Renault-sourced 1.6-litre diesel the culprit, but Nissan maintains its innocence.
A South Korean court has ruled in favour of the government on Thursday, after Japanese carmaker Nissan challenged a fine it was presented last year due to the alleged fitment of an emissions defeat device on the Qashqai SUV that it sells there.
Nissan filed a suit against the South Korean Ministry of Environment after it claimed that the carmaker had defrauded the government’s emissions testing schemes by utilising an “unjustified arbitrary setup,” or an illegal defeat device on the Euro 6-grade diesel Qashqai. In response to the courts’ ruling, Nissan issued a statement saying that they are “disappointed” with the ruling.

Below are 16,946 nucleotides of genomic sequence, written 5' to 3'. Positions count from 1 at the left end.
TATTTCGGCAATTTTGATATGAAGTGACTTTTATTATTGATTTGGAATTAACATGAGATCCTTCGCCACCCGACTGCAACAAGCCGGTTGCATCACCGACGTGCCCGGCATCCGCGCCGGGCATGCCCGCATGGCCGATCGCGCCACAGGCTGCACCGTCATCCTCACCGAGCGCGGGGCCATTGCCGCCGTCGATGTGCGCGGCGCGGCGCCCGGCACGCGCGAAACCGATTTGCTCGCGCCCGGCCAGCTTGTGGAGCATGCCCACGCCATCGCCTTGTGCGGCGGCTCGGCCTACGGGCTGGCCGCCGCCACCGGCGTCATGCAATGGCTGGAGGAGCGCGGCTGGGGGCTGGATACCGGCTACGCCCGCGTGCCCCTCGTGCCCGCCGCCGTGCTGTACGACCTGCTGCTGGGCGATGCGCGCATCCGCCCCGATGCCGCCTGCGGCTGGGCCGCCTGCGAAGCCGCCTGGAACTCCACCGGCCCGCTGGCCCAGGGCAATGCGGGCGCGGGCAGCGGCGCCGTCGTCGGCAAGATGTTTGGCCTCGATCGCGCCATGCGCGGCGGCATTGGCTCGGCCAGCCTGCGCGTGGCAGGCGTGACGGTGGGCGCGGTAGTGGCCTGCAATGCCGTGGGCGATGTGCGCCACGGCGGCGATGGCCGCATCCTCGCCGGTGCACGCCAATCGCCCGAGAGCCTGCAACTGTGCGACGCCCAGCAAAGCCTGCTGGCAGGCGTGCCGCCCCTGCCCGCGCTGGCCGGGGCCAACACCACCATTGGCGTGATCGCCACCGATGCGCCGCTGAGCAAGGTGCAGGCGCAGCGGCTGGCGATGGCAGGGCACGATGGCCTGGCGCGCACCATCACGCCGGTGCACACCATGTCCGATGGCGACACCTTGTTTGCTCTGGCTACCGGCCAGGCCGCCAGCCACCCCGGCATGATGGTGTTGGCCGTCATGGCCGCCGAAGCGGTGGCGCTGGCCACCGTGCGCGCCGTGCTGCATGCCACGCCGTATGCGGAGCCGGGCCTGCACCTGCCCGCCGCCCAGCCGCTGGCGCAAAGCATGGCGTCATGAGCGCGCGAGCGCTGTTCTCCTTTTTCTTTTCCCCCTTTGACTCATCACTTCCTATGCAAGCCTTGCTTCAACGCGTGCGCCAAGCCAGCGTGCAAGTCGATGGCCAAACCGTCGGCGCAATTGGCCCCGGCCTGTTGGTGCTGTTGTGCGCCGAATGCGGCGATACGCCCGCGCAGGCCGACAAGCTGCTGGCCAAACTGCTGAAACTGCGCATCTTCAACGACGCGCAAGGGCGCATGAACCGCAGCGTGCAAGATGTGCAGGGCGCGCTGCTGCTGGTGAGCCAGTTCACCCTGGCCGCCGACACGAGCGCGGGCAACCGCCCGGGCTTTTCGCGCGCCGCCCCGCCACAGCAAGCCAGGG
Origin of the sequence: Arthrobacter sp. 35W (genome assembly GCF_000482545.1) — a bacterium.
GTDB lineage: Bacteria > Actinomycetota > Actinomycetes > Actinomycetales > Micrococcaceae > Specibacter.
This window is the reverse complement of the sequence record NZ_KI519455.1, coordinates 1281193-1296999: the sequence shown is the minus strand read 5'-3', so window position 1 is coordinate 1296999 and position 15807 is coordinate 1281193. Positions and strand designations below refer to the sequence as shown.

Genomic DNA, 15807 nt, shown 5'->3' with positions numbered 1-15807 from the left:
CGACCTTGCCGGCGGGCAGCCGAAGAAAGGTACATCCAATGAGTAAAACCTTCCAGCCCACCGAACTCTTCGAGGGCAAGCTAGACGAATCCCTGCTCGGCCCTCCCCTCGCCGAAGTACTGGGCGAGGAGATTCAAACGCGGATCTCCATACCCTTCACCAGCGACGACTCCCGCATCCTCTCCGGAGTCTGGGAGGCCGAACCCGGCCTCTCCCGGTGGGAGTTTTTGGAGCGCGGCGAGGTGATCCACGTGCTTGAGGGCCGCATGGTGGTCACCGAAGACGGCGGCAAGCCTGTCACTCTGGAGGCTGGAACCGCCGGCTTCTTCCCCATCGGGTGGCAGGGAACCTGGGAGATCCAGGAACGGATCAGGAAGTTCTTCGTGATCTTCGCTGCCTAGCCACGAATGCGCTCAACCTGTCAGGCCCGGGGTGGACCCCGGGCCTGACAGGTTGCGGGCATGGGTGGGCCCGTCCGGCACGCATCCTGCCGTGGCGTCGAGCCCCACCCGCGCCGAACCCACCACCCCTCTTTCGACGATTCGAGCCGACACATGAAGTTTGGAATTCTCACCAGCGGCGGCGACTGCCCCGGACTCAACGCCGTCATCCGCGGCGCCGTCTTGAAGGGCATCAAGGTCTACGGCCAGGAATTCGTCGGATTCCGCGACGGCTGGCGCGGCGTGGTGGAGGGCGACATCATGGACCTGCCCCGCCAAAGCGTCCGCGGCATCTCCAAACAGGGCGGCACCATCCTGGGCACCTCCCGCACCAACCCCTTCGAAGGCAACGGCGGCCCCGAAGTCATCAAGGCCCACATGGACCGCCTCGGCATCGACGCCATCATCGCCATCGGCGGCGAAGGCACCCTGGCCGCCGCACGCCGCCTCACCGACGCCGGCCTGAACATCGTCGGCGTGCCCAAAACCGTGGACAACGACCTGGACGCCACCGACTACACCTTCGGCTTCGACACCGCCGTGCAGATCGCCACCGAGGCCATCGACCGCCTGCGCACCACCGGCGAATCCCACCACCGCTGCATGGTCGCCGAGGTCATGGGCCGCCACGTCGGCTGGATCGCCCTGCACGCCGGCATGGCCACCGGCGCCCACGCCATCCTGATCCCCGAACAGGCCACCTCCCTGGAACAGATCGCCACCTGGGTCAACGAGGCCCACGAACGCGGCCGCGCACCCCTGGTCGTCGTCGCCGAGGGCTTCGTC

“Nissan Korea maintains that it has complied with all existing regulations and did not use an illegal defeat device in the Euro 6 Qashqai.” Contrarily, the South Korean government claimed that a system designed to regulate emissions on the Qashqai seemingly disengaged itself once the engine reached 35-degrees centigrade, when the ‘exhaust gas recirculation’ (EGR) system was supposed to only disengage once the engine reached 50-degrees centigrade to avoid overheating.
As a result of the emissions discrepancy, Nissan Korea was slapped with a $342,000 fine (300-million Korean Won), which it disputed by launching the lawsuit that was concluded today. The South Korean government took it upon themselves to test the real-world emissions of some 20 vehicles on sale as a result of the Volkswagen Dieselgate scandal, and found that the Qashqai’s early disengaging of its EGR system brought emissions levels skyrocketing.